Hanoi (AsiaNews) – Catholic Montagnards from Ia Grai, in Vietnam’s central highlands, were unable to celebrate Mass on the first day of Tết or Lunar New Year because the local People’s Committee explicitly forbade it.
Bùi Minh Sơn, chairman of the Ia Grai People’s Committee, justified the prohibition saying that since Tết was not a Catholic holiday Catholics had no right to celebrate Mass for that day. He backed his argument with threats of legal action against anyone, clergy or faithful, who dared to say and attend Mass.
In a petition to Chairman Sơn himself, Ia Grai Catholics noted that Vietnamese Catholics dedicate the first days of the new year to Christ and the Virgin Mary as part of their devotional traditions and that this is done in public gatherings where congregations can celebrate the Eucharist and take part in other services, exchange New Year greetings and receive the blessings of their priests.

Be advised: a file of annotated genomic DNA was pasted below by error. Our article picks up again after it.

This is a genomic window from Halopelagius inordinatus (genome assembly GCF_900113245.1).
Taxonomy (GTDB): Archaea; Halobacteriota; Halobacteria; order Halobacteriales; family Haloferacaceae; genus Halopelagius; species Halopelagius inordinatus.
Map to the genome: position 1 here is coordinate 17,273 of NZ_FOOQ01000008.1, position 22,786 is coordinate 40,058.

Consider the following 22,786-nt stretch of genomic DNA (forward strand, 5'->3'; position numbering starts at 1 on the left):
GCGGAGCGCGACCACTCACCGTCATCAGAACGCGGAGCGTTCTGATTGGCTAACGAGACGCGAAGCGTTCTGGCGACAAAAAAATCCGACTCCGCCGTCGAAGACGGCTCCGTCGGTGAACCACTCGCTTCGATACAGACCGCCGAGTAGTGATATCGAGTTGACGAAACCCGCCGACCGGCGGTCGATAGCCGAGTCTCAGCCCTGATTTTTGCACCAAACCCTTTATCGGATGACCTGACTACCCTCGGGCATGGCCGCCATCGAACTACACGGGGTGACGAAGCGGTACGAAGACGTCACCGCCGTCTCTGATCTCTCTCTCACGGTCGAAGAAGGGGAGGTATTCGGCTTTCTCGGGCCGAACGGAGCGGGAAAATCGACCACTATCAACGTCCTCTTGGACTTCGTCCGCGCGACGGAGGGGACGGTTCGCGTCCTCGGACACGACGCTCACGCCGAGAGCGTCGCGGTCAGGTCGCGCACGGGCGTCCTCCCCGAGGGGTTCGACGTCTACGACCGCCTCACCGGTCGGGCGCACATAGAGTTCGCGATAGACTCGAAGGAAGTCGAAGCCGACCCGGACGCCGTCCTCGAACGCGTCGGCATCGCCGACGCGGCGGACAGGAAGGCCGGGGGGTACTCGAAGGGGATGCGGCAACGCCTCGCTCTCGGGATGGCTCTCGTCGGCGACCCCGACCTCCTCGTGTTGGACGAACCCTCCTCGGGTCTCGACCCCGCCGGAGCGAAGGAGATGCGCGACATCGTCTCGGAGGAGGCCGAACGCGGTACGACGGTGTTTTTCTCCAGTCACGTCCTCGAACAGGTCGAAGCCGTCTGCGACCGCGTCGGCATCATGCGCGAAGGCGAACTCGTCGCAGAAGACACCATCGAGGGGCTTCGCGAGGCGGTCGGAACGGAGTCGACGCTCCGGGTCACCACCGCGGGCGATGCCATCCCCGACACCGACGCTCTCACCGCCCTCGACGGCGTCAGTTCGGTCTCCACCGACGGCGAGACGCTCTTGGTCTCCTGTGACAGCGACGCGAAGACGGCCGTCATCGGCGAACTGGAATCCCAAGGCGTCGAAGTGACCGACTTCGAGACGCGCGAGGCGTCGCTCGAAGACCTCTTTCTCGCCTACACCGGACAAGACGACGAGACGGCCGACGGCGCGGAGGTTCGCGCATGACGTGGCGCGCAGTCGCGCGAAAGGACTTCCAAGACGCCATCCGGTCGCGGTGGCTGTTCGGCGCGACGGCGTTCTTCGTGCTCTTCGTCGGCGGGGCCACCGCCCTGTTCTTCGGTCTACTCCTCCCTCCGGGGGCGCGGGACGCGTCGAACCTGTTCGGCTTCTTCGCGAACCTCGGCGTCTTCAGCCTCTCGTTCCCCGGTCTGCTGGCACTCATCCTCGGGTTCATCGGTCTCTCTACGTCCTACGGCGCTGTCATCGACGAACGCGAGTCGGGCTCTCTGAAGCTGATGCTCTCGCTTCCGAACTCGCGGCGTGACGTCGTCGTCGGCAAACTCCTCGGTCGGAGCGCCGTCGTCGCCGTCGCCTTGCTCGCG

In response Ia Grai People’s Committee chairman simply reiterated the fact that Tết is not a Catholic holiday and celebrating Mass on that day is a violation of the ‘State law and Ordinance on Religion and Belief’. For this reason he ordered security forces to arrest anyone gathering to celebrate the New Year according to Catholic rites on the basis of ordinance No 34/UBND-DTTG.
According to this law, every year Catholic priests must provide local authorities with the list of Masses that they intend to celebrate in the coming year; implicitly this means that some Masses may be banned and that priests officiating them are in violation of the law.
This said the situation of religious freedom has improved in Vietnam in recent years partly as a result of the country’s gradual opening to the West, especially to the United States beginning with the lifting of the US trade embargo in 1994, the normalisation of diplomatic relations in 1995 and Vietnam’s accession to WTO in November 2006.
The Church’s situation has also improved in good part to the persistent efforts by the Holy See to maintain a dialogue with the authorities, including a mutual exchange of visiting delegations.
Still episodes of intolerance are occurring at the local level and against ethnic minorities like the Montagnards in the central highlands and Thais, Hmong and Muong living in the northern mountains.